It is lost business, because that means the DVDs gets mailed back a day late, the next ones get mailed back a day late, and so on. Eventually someone cancels with one less DVD cause of it. That's lost business.

Fred

When our business closes we lock the doors and go home. The PO is still open doing work, what's the harm in taking shipments. That is problem with government workers, they follow the rules. And it's not the workers fault, it's the way the system is setup in all government facilities.

Seth

"I would have fired him too... Netflix was only late by a matter of minutes."

Well, Matt, this is really lovely. You've now put the employee in a position where he is going to get fired no matter what he does.

Violate policy and let the truck in? You're fired.

Don't violate policy and let the truck in? You're fired.

USPS is not a touchy feeley organization where workers are encouraged to take their own initiative. It is a rules and regulations oriented government agency.

The employee did his job just as he was told to do. You would have fired him and you would have had a very very hard time in court defending your decision.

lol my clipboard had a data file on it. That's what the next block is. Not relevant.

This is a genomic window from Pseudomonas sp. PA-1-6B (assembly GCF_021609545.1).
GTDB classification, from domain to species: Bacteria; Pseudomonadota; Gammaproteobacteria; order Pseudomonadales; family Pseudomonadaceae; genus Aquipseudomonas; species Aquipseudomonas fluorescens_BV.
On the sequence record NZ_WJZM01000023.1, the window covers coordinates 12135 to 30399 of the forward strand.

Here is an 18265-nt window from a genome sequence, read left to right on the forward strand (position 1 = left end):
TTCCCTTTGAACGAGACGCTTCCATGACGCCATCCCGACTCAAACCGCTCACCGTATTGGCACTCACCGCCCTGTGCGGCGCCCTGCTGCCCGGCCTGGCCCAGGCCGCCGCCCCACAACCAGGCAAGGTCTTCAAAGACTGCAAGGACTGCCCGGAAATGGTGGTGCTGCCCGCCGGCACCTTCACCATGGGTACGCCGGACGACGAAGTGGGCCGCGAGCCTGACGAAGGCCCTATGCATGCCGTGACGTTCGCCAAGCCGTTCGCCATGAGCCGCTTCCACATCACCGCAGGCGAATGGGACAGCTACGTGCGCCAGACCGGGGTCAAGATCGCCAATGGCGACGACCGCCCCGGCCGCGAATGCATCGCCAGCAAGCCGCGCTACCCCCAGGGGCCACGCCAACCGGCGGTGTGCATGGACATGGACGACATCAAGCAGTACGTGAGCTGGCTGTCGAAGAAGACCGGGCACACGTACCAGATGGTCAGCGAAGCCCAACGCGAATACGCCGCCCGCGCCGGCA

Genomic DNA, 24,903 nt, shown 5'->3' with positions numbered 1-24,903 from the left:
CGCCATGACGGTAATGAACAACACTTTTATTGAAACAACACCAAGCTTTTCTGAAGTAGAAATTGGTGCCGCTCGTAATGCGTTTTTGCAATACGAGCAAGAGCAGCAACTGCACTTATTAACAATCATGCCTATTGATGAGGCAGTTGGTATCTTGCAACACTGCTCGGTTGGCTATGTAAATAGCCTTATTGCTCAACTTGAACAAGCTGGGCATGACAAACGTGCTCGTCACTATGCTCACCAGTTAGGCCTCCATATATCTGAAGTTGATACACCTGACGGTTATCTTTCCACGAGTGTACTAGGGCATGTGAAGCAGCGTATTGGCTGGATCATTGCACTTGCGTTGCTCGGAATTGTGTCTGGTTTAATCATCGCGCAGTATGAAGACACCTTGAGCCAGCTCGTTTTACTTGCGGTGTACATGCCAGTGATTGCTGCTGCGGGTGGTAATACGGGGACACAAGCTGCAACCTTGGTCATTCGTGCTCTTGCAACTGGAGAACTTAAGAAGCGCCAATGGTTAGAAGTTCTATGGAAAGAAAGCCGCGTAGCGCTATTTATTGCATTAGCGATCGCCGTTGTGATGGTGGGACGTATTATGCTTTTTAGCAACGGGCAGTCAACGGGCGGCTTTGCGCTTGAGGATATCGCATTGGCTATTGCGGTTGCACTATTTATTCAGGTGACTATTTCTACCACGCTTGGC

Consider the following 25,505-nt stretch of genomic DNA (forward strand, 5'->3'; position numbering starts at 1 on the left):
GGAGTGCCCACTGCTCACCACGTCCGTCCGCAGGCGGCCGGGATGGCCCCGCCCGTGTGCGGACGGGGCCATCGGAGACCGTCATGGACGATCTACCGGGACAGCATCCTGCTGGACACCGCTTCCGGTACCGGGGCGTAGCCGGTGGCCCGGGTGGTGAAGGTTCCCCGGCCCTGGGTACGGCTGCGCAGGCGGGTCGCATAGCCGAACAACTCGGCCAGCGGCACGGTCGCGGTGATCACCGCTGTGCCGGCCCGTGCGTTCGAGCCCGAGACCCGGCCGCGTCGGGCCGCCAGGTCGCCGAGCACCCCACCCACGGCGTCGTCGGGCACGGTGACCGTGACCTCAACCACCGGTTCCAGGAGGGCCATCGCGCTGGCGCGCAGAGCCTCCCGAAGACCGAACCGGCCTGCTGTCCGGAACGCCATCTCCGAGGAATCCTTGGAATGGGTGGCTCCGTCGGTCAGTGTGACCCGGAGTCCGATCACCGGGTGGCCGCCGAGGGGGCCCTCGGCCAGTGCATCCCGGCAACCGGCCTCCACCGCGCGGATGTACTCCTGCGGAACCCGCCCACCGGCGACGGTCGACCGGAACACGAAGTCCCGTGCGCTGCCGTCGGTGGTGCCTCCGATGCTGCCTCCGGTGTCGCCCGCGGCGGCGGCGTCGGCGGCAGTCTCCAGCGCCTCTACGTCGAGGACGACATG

Seth

"Per usual I am absolutely appalled at the comments here... Business is business. He made a bad call."

As I wrote above, employees at USPS are not paid for make "calls" on who to make exceptions for.

Joe

When I go to the post office to mail packages, I can arrive anytime before closing. The doors close at the given time, but anyone in the building is served, even if the line is long. This is how this should have been handled. Any truck coming there before closing at 6:30 (or whatever time is set) should be served, even if it takes longer to complete the job. That's called Customer Service.

Steve L.

Quote: "When I go to the post office to mail packages, I can arrive anytime before closing. The doors close at the given time, but anyone in the building is served, even if the line is long. This is how this should have been handled. Any truck coming there before closing at 6:30 (or whatever time is set) should be served, even if it takes longer to complete the job. That's called Customer Service.

Posted by: Joe | November 30, 2009 at 11:18 PM"

This seems to be the way of the world. If you're not used to it yet, then get there already.
Customer service is important to continued financial gain but so is adhering to the rules. Preferential treatment of one client over another leads to revenue from the one shown preference only. Can you see this sets it circling the bowl on it's slow, painful descent into obscurity?

danny

This is the fault of the netflix hub manager for not getting the mailers to the post office on time. All of them are aware that the post office has a deadline, and that the mailers have to be there by that time. 20,000 is not a lot. I'd be asking why it took so long for the mailers to get there. I mean, they started the day at 2 am, so... what happened? They must be trying to keep payroll low at that hub or something, in order to earn a bonus. I can't imagine why it took so long for 20,000 to get there.